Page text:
Spring in February?

The SFR Del Puerto Canyon 200k is by far the most popular brevet that the SF Randonneurs’ has and usually scheduled for both the Spring and Fall seasons every year. I had done dragged my sorry butt through it in Fall 2019 that I almost bailed on several times in the ride due to being still knackered from the Davis, Dunnigan, and the Delta 300k I’d ridden the week before and the Winters 200k I’d ridden the week before that. This time though I had only ridden the Two Big Tujungas permanent (66 miles / 7200′ climbing) in the San Gabriel Mountains the weekend before so I was good to go for a 200k today. Having the Spring DPC 200k on 19 February 2022 seemed really early though in the year since it’s still winter. I’m hoping that there’s some cool weather in the Del Puerto Canyon though since it’s long and exposed (aka no shade) the entire canyon with a good climb out of it.

I originally arranged to ride DPC with Brian and Robert (Brian’s best friend and “rando husband” since they do so many rando rides together even though Robert lives in Tennessee). Like Fall 2019 though, Ken signed up for it at the last minute and texted me that he wanted to ride it with me. Unlike 2019 though, Ken didn’t try to just surprise me at the start of the ride back when we had mass starts pre-COVID. Now with a start window, if you want to ride with someone, you need to arrange a meet-up time during the start window to check-in and roll out. I somehow feel like I rarely get to ride with Ken so take any opportunity to ride with him. Besides, this gives Robert and Brian some more quality time together. 😛

As always, even though Brian and Robert were going to start later than Ken and me, they’re already there when I arrive. Ken’s early too and ready to roll. I park next to his big red van which I’m wishing I was going to get to curl up and fall asleep in later (like after our DART 200k last September when I got to sleep back there all the way from West Sacto to Fremont). We check-in and Ken goes to find his friend Jacques, a rando from Alaska who is in town and going to ride with us today. We start off with a few other guys that of course know Ken. Everyone knows Ken. As Jacques says, if you’re a cyclist in the Bay Area and don’t know Ken, do you really ride? As with any rando ride, Ken is too busy chatting with the guys he knows that he doesn’t hear me yell his name when my chain pops off. He continues on while Jacques and another rando stop to wait for me to get my chain back on. A quick fix, but Ken is already gone. I also know that Ken will eventually wait for me at some point which is at the top of the Patterson pass climb. Jacques is into wine so we ride chatting about different wineries, varietals, and regions. He just got back from a Paso Robles trip which of course I have to ask if he is familiar with Brecon Estate, my friends Damian and Amanda’s winery where D is the head winemaker also. He knows of them, but not that familiar with their wines.

One of the many orchards we ride past around Tracy and Livermore.

We get to the top of the Patterson climb where Ken is waiting for us. I take a moment to take my jacket off before the descent. I haven’t been over here in a long time and have forgotten what this looks like! It’s a nice long meandering descent that you definitely need to be careful on since you can get some wicked speed through here equally matched with it taking paramedics awhile to get to you. We continue on through Tracy where Jacques takes a photo of the first Control. Brian and Robert fly by while I’m waiting for Jacques and Ken to be ready to go. We had a lot of blooming orchards around us which is kinda cool, but also still alarming as we’re supposed to still be in Winter! Some randos stop in the old staffed control at the Jimmy’s One Stop parking lot. I see Brian outside and continue on as there’s a burrito waiting for me in Patterson.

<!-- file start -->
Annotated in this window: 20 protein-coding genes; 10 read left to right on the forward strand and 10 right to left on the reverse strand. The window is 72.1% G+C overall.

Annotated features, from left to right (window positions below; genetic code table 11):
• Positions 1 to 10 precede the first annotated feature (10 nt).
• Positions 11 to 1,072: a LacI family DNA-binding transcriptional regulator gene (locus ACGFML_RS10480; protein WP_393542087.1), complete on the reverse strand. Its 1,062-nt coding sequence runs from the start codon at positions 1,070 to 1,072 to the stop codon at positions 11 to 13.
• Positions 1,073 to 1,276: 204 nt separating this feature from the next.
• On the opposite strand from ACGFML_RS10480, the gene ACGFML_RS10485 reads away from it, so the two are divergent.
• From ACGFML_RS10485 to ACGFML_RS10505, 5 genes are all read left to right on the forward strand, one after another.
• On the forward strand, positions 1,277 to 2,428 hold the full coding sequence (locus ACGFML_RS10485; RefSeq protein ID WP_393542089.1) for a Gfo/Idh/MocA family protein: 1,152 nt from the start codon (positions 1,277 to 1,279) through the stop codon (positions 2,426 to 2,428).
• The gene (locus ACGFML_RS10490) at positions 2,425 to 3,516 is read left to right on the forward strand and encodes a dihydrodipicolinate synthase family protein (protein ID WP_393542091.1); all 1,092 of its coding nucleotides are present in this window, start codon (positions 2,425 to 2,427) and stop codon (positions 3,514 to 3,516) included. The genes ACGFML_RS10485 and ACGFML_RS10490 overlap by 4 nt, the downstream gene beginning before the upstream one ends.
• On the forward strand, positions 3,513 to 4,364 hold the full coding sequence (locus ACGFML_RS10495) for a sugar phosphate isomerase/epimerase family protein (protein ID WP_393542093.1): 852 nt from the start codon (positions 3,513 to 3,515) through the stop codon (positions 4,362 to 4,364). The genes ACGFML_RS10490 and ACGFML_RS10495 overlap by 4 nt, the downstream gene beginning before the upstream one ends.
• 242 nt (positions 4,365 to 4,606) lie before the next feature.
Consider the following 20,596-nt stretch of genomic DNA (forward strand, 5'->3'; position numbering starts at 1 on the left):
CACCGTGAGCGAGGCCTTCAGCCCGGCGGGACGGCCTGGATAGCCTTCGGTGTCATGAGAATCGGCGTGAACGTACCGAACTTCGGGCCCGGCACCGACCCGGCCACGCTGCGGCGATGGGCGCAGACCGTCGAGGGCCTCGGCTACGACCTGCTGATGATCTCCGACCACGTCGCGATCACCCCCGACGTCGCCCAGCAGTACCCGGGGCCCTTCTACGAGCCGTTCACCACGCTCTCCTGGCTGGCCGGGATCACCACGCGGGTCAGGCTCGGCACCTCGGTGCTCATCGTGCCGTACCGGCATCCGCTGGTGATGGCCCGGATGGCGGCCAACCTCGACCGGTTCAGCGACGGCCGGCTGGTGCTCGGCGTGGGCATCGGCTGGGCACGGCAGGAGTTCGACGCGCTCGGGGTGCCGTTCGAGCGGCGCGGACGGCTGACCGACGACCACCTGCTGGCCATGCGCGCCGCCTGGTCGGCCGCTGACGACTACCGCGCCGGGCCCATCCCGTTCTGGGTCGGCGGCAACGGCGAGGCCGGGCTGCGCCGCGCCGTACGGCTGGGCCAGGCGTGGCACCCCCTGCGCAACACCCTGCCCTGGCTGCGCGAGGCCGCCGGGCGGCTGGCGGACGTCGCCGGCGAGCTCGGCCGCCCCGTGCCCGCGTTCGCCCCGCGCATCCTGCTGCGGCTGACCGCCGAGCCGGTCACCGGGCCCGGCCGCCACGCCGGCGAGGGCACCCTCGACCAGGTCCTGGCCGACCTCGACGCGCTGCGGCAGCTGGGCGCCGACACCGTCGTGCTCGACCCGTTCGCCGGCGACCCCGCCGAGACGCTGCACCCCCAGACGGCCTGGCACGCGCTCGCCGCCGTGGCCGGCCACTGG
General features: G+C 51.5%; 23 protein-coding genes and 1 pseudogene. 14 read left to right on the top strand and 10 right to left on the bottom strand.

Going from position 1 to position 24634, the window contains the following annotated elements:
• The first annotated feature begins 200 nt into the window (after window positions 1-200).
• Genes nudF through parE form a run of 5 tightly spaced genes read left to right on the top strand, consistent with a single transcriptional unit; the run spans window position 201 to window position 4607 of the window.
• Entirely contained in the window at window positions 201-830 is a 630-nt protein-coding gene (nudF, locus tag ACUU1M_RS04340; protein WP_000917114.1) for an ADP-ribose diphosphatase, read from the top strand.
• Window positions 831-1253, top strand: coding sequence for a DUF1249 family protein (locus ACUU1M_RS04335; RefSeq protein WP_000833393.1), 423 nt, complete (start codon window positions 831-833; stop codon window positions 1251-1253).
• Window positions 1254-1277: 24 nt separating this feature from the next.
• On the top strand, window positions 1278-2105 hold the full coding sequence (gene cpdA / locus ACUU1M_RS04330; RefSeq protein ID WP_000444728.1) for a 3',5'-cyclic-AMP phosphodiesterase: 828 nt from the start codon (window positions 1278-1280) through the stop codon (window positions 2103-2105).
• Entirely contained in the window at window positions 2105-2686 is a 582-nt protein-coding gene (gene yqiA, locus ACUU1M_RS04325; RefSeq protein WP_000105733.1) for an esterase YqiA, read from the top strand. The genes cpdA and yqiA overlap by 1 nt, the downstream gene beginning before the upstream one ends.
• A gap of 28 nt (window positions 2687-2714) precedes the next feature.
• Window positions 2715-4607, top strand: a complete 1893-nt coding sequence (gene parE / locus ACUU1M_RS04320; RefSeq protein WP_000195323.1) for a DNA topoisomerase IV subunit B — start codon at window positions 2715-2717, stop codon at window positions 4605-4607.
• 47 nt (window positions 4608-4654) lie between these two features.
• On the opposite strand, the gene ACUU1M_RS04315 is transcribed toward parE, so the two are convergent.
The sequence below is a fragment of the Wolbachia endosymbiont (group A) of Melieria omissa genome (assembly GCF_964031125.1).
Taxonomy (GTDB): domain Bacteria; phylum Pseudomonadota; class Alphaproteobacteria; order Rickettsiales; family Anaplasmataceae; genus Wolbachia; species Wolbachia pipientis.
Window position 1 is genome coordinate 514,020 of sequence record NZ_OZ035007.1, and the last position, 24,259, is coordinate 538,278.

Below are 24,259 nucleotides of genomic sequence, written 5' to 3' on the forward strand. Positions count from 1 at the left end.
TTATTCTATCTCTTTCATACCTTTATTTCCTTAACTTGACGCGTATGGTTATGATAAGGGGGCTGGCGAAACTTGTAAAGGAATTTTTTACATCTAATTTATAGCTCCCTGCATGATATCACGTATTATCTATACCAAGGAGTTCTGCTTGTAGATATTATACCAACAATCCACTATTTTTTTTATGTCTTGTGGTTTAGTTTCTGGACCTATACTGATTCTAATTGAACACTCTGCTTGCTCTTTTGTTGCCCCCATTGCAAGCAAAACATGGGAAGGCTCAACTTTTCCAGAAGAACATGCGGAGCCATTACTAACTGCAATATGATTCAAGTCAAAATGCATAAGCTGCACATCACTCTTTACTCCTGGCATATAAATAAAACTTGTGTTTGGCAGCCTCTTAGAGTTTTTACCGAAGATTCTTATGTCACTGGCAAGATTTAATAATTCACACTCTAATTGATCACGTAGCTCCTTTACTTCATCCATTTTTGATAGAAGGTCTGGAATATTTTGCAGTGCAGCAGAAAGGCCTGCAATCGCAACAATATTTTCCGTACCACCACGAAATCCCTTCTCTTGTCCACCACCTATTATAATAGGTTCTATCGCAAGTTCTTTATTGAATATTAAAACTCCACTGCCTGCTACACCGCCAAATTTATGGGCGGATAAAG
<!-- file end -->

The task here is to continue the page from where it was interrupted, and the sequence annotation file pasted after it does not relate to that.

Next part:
Another really tall rando pulls up next to us and starts talking with Ken as they have the same bike frame. Ken is 6’1″ and Phil is considerably taller than him on a bike! His name is Phil and he was on the fateful Miner Road ride 2 weeks ago that fellow rando Ellen Le died on. We find out from him that she was climbing up Miner Road on a blind corner entrance/exit when the car came around the curve, crossed the center divider, and smashed right into her. This infuriates me since the 2 online articles I read about the crash had the driver claiming that both of them were on the wrong side of the road for them. This is complete BS since there is no chance of you “drifting” across the center divider when you’re going uphill on a bike. Average cyclist is probably doing about 4 – 6 mph going up that road as the crash spot is a decent incline. She was separated from the group so no cyclists witnessed her death, but it’s obvious the driver lied to CYA and not take full responsibility for the fact that he was driving recklessly and killed another human being. She was not at fault at all and she didn’t “pop out of nowhere” like a lot of irresponsible drivers claim even trees, fences, parked cars, street lights, poles, etc. do.

Del Puerto Canyon

Probably the only time I ever get excited on seeing a roadside marquee is in Patterson next to the 5 as I know that’s where the usual lunch stop is on this ride. There are a few options which like last time, Baja Fresh is the best option I think given it’s quick and convenient. We have a nice relaxing lunch. I take off my arm/leg warmers and put on sufficient sunscreen. I know the Del Puerto Canyon is coming up next and not really looking forward to it since I suffered a lot on it last time. We lose Phil quickly since I forgot to ensure my saddlebag was sealed nice and tight with it stuffed with my leg/arm warmers now along with everything else that’s usually in there.

We turn right onto Del Puerto Canyon Road in front of a Sherriff car. I joke about how here’s our ride back to our cars. Kind of an odd spot to have a cop car, but as long as I don’t get pulled over, I don’t really care. The Sherriff car heads off towards the 5 right after we turn. We ride through all the little hills in DPC and there are some spots with abundant wildflowers on the hillsides. The rest of the canyon is all green! There aren’t many cars since there’s no reason to drive through here and the only cars we see are only a few miles into the canyon. A small creek runs alongside the road which Ken says is always there. I guess there’s still some thought on putting a dam up that would flood the canyon (therefore eliminating this rando route), but I haven’t heard anything about that idea/plan in quite some time.

Wildflowers in the canyon